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Quantifying Embodied Technological Change

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Author Info

  • Plutarchos Sakellaris

    (University of Maryland and AUEB)

  • Daniel J. Wilson

    (Federal Reserve Bank of San Francisco)

Abstract

We estimate the rate of embodied technological change directly from plant-level manufacturing data on current output and input choices along with histories on their vintages of equipment investment. Our estimates range between 8 and 17 percent for the typical U.S. manufacturing plant during the years 1972-1996. Any number in this range is substantially larger than is conventionally accepted with some important implications. First, the role of investment-specific technological changeas an engine of growth is even larger than previously estimated. Second, existing producer durable price indices do not adequately account for quality change. As a result, measured capital stock growth is biased. Third, if accurate, the Hulten and Wykoff (1981) economic depreciation rates may primarily reflect obsolescence. (Copyright: Elsevier)

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File URL: http://dx.doi.org/10.1016/S1094-2025(03)00052-8
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Bibliographic Info

Article provided by Elsevier for the Society for Economic Dynamics in its journal Review of Economic Dynamics.

Volume (Year): 7 (2004)
Issue (Month): 1 (January)
Pages: 1-26

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Handle: RePEc:red:issued:v:7:y:2004:i:1:p:1-26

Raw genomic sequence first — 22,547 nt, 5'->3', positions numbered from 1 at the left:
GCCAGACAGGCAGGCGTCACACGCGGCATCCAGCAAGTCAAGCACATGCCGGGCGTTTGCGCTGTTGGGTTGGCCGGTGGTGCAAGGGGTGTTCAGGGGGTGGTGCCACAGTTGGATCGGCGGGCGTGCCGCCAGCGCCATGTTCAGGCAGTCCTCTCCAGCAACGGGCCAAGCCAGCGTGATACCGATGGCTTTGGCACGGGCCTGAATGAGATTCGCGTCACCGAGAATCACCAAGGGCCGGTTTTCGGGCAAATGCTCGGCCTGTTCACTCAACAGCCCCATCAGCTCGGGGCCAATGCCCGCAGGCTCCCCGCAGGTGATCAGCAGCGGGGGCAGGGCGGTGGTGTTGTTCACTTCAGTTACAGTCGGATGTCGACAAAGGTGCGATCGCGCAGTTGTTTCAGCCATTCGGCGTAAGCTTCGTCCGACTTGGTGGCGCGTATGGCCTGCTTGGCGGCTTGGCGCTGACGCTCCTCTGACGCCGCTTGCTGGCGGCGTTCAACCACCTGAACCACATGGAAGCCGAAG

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Related research

Keywords: productivity growth; embodied technological change; equipment investment; plant; producer durable price index.;

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  1. Shea, J., 1991. "Do Supply Curves Slope Up?," Working papers 9116, Wisconsin Madison - Social Systems.
  2. Plutarchos Sakellaris, 2000. "Patterns of Plant Adjustment," Electronic Working Papers 00-001, University of Maryland, Department of Economics.
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  4. Susanto Basu & John Fernald, 2001. "Why Is Productivity Procyclical? Why Do We Care?," NBER Chapters, in: New Developments in Productivity Analysis, pages 225-302 National Bureau of Economic Research, Inc.
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    • Jeremy Greenwood & Boyan Jovanovic, 2001. "Accounting for Growth," NBER Chapters, in: New Developments in Productivity Analysis, pages 179-224 National Bureau of Economic Research, Inc.
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